Improving the performance of a model with lots of iteration

HI all,

I’ll preface by saying I’m pretty new to MCMC and brand new to Stan.

I’m working on a multicompartment pharmacokinetic model that need to take as input 1) arbitrary, sparse drug doses over time and fit them to 2) arbitrary, sparse drug measurements. It needs to do this simultaneously for (ideally) up to thousands of patients, hundreds of drug administrations, and maybe a dozen serum level measurements. Usually the events span something like 5-50 days.

The kinetics are linear, so it could be represented as an ODE, but my current (working) implementation treats it as discrete, fitting a rate matrix and multiplying to get the concentration at every minute.

The full model is attached (example data here), but the slow step is (no surprise) this:

  // an array of rate matrices (one per patient)
  array[N_pts] matrix[3, 3] K;
  // 2D array (patients x time) of concentrations in each compartment
  array[N_pts, T] row_vector[3] y_pred; 
  // in-coming concentrations to each compartment at each time
  array[N_pts, T] row_vector[3] C_in;

  for (p in 1:N_pts){
    for (t in 2:T) {
      y_pred[p, t] = (y_pred[p, t-1] * K[p]) + C_in[p, t-1];

Some options I thought of:

  • trying to vectorize this computation across patients (is there some specialized function for this?)
  • skipping times there aren’t doses or measurements with matrix exponentiation
  • some other way of inlining/avoiding the copying that happens in the inner loop (looking at the C++, theres a bunch of deepcopy statements which seems like it’d be pretty slow.
  • actually modeling it as an ODE. This makes me nervous as 1) ODE solvers seem complicated/slow 2) I never took diff eq in college and therefore have a complex.

I’m hopeful there some obvious/commonly accepted answer here; guidance very appreciated!

The deep copies happen because you are assigning to a variable that is used on the right-hand side.

For example if you are doing A = A * B there needs to be a deep copy, because changing chunks of A during the multiply would produce the wrong result.

Thanks for responding!

you are assigning to a variable that is used on the right-hand side.

Interesting. Of course, I’m actually doing A[t] = A[t-1] * B so there is not a need to copy A[t-1] since it is unaffected by the assignment. Although I can see how that might not be obvious to the (pre?)compiler the way I’ve written it.

I saw this construction in the Stan manual for AR1 models:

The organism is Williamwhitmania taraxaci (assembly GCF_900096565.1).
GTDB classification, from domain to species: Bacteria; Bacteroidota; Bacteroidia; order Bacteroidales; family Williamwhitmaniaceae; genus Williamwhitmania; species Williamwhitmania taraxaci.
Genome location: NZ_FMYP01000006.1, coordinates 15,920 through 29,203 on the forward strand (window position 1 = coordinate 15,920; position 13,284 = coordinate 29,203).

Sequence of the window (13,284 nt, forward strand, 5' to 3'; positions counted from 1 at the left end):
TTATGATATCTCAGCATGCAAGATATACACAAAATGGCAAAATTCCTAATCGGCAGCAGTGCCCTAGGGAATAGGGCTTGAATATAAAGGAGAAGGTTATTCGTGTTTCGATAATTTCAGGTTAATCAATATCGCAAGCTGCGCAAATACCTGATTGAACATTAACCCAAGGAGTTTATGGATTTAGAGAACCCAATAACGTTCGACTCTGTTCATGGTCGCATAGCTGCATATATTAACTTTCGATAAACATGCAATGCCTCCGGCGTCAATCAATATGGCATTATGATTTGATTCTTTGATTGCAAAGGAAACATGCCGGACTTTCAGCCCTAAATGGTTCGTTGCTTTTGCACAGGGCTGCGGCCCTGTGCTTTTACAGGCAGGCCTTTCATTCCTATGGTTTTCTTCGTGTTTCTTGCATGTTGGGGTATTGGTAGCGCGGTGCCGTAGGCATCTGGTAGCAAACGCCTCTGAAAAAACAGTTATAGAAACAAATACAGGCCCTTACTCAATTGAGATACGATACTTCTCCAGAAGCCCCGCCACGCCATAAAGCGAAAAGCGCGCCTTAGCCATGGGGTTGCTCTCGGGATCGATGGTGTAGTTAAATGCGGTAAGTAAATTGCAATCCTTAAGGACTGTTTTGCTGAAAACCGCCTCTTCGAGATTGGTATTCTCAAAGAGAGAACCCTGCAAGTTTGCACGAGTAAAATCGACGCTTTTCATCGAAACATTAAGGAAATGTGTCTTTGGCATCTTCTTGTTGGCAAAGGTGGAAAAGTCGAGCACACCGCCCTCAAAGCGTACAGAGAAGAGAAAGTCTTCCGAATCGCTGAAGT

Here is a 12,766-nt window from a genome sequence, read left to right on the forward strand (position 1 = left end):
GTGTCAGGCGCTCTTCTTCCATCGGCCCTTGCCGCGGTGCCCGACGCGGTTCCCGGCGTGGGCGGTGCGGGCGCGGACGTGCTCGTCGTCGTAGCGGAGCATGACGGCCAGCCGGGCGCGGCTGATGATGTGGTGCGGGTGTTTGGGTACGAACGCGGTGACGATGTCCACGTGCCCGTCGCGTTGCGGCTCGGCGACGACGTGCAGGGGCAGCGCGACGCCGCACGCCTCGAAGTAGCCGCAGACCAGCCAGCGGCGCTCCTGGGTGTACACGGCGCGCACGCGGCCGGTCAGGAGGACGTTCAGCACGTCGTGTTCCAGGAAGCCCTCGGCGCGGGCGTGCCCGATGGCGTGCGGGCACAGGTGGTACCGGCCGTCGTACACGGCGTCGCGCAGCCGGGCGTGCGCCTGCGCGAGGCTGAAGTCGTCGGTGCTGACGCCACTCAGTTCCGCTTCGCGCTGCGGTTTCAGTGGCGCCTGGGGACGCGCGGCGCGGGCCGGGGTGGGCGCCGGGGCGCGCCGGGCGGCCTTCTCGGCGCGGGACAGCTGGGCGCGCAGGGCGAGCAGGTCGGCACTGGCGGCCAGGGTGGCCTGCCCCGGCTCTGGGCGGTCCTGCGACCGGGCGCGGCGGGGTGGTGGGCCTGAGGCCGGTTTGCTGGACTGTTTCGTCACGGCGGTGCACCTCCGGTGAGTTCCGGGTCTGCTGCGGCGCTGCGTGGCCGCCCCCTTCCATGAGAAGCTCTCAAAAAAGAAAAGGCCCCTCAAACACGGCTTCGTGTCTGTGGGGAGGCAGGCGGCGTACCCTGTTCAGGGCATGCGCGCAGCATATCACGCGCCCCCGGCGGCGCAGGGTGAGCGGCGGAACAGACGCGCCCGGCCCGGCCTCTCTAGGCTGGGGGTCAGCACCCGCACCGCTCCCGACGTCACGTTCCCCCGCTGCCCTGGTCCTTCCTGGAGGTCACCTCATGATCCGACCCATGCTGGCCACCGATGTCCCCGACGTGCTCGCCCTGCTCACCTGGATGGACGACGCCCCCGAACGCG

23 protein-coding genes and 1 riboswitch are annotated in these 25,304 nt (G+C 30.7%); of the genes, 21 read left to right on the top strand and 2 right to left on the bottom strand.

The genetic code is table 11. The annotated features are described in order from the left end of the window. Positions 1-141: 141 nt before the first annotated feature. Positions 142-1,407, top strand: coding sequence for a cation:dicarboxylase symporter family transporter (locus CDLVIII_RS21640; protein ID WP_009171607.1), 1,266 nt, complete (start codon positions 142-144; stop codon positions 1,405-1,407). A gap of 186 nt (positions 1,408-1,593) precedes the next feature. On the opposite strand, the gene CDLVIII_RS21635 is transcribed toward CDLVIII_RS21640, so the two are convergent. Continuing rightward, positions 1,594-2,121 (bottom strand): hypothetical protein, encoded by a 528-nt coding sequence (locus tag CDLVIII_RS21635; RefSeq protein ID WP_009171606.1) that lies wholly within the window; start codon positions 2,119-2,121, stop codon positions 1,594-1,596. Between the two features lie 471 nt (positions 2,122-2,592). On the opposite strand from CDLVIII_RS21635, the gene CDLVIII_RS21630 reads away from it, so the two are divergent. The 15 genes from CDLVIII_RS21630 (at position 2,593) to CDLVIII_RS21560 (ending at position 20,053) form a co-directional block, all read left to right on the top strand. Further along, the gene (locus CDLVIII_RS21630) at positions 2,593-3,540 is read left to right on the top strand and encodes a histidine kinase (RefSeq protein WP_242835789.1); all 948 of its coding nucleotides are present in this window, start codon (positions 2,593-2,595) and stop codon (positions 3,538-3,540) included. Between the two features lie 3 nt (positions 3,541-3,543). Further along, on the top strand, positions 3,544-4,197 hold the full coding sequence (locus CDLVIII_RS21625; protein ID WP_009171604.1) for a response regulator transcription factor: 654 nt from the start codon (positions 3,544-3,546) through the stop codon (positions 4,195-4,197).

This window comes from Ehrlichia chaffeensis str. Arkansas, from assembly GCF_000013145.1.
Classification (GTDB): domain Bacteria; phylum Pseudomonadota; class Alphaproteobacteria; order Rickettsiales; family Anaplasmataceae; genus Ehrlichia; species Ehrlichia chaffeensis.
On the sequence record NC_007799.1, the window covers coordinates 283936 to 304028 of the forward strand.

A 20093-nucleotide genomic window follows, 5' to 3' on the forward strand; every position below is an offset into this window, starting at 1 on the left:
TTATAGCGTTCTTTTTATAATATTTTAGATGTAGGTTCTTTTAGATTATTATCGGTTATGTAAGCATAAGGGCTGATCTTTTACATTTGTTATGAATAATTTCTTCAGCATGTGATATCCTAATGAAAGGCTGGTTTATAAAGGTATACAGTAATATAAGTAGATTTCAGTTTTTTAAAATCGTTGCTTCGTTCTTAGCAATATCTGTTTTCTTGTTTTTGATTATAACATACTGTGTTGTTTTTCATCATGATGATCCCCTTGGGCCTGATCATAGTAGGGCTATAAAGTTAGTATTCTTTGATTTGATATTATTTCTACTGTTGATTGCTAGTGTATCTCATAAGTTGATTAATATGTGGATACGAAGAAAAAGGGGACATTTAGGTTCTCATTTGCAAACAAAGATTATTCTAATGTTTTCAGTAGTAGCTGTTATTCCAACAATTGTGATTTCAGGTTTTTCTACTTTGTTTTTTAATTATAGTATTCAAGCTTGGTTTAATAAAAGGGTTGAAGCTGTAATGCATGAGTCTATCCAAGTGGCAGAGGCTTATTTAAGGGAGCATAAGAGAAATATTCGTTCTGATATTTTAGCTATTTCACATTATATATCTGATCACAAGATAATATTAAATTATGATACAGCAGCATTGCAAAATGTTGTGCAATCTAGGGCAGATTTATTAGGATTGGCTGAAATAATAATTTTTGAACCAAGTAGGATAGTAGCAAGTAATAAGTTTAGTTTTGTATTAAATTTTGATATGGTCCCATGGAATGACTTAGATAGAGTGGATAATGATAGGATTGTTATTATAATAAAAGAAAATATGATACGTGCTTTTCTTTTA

model {
  y[2:N] ~ normal(alpha + beta * y[1:(N - 1)], sigma);

And tried to adapt it as follows:

    for (p in 1:N_pts){
       y_pred[p, 2:T] += (y_pred[p, 1:(T-1)] * rep_array(K[p], T-1));

But this is rejected on the basis that:

    73:        y_pred[p, 2:T] += (y_pred[p, 1:(T-1)] * rep_array(K[p], T-1));
Ill-typed arguments supplied to infix operator *. Available signatures:
Instead supplied arguments of incompatible type: array[] row_vector, array[] matrix.

Is there a way to multiply an array of matrices by an array of vectors?

Advice is very appreciated!


Just want to double check: do I understand correctly that you are modeling multiple timeseries as long as 50 days at minute-level resolution via repeated matrix multiplication? So a single timeseries involves 72000 matrix multiplications?

Just want to double check: do I understand correctly that you are modeling multiple timeseries as long as 50 days at minute-level resolution via repeated matrix multiplication? So a single timeseries involves 72000 matrix multiplications?

The 50 days might be a bit exaggerated (maybe more like 25 days) but basically the answer to your question is yes, that’s what I’m doing.

It sounds it’s not what I should be doing, though and I’m hoping that’s where y’all can help. :)

The vast majority of multiplications could be replaced by a single K^[big number], but it would require adding a bunch of branching and maybe break some vectorization opportunities. Since the “events” (drug administrations, serum level measurements) don’t occur uniformly within or between time series.

Alternatively I could switch over to treating it like an ODE, but I don’t have a good sense of how many matrix multiplications are worth an ODE solver…

Edit edit:
I also expect/am prepared to need MPI on a large cluster (+/- GPUs), but would like to stave it off as long as possible.

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Okay. So I took your suggestion of switching to matrix power to iterate the matrix. I reformulated the input data in terms of “events” and used matrix_power to skip from event to event. The inner loop looks like this now:

  profile("rollout") {
    for (e in 1:N_events){
      int p = event_pt[e];
      c_pred[e] = (c_prev[p] * matrix_power(K[p], event_t[e]-t_prev[p])) + c_in[e];

      c_prev[p] = c_pred[e];
      t_prev[p] = event_t[e];

On two patients with 14 events per patient (one dose and 13 observations), we get:

Testing matrix exponentiation vs. repeated multiplication

Using matrix_power in the inner loop

 Elapsed Time: 47.49 seconds (Warm-up)
               46.731 seconds (Sampling)
               94.221 seconds (Total)


I haven’t gotten to being slick about re-using matrix_power results as you suggested because it’s pretty complicated and wanted to report back with this result first.

Using raw matrix multiplication in the inner loop

 Elapsed Time: 148.353 seconds (Warm-up)
               162.844 seconds (Sampling)
               311.197 seconds (Total)


(I also tried manually removing the deepcopy from the C++ and that improved it about 10%).